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Wednesday, March 27, 2013

Report: fracking causes earthquakes

Raw Story:

A study published Tuesday in the scientific journal Geology links the magnitude 5.6 earthquake that hit Oklahoma in November 2011 to natural gas drilling operations nearby that were using an extraction technique called fracking, which requires massive quantities of wastewater be injected into underground reservoirs.

The quake struck between Tulsa and Oklahoma City just before 11 p.m. on Sunday, November 6, 2011, causing serious damage to homes and even buckling a highway. Tremors were reportedly felt in 17 states — as far away as Illinois — and dozens of subsequent aftershocks kept Oklahomans up all night.

Researchers at the University of Oklahoma and Columbia University noticed that the quake was one of five greater than magnitude 5.0 that occurred in the continental interior of the U.S. in 2011. Studying the aftershocks of the Oklahoma quake, they discovered that the rupture plane of the quake, or the site where the tension built up and then violently shifted, was within 200 meters of fracking injection sites and nearly one meter from the surface.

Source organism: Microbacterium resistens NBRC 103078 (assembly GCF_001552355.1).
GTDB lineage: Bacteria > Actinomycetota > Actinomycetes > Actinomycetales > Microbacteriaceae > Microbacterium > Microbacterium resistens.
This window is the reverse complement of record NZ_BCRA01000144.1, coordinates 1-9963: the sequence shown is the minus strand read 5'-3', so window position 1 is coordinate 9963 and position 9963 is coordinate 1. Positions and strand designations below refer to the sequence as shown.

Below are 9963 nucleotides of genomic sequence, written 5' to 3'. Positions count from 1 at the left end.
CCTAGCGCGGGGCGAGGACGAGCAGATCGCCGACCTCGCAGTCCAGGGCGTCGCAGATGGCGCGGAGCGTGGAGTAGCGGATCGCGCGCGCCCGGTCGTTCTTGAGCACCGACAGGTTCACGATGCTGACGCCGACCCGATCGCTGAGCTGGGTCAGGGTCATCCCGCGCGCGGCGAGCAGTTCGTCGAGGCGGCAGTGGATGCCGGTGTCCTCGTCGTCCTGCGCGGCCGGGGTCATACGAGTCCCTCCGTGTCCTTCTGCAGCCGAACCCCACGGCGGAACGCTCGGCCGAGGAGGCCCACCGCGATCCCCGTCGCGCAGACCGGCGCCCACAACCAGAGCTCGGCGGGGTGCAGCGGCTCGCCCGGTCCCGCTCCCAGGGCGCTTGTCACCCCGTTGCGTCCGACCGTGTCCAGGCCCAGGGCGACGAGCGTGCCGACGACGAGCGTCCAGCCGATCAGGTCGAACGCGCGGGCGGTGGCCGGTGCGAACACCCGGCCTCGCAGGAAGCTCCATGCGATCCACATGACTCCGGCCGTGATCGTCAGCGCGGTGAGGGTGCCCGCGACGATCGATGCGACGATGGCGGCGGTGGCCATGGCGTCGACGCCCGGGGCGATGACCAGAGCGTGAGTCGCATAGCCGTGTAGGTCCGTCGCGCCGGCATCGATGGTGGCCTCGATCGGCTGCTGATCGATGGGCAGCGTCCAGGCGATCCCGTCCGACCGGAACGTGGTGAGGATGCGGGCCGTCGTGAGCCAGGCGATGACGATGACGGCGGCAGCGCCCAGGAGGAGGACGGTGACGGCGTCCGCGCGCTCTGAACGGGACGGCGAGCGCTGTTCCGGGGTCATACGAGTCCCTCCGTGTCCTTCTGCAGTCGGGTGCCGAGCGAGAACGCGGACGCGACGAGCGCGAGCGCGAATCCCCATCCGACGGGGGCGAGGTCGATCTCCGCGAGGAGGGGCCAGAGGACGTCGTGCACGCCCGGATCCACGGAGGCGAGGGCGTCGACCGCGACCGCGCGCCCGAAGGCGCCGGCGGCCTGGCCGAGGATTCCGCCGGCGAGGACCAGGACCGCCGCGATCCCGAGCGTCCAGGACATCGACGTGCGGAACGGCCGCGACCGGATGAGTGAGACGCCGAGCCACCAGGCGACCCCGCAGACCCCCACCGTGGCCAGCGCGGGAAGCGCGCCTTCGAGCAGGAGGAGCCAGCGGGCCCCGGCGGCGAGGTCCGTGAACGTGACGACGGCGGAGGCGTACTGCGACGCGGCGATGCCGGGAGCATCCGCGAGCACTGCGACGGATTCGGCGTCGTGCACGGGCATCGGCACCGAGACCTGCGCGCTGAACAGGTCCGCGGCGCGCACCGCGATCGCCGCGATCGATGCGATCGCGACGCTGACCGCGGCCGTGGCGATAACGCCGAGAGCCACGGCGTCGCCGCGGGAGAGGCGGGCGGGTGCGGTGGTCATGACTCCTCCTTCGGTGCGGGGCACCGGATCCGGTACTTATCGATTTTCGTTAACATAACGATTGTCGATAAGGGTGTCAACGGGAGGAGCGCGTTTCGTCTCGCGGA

Interestingly, the study’s findings show that while most seismic activity linked to newly installed fracking wells is minor, tension between fault planes can build for years, resulting in unexpected interactions with wastewater sites.

In this case, researchers said 18 years worth of fluid injection in sealed oil wells “lowered effective stress on reservoir-bounding faults,” causing several fault planes to give way in sequence after the initial quake hit, which is why the quake was so substantial.

“Massive earthquake” is a tad bit hyperbolic, but “dangerous” would definitely have fit. Global warming, flammable tapwater, earthquakes… Are we really this desperate for natural gas? After all, there isn’t actually a shortage. Basically, the reason that the fracking industry exists is so that the fracking industry can exist. It’s not something we actually need to do. It’s just a form of specialized drilling to avoid competition with the standard method.

I say we just knock it off altogether. Seriously, when you’re causing earthquakes, it’s just a stupid thing to do.

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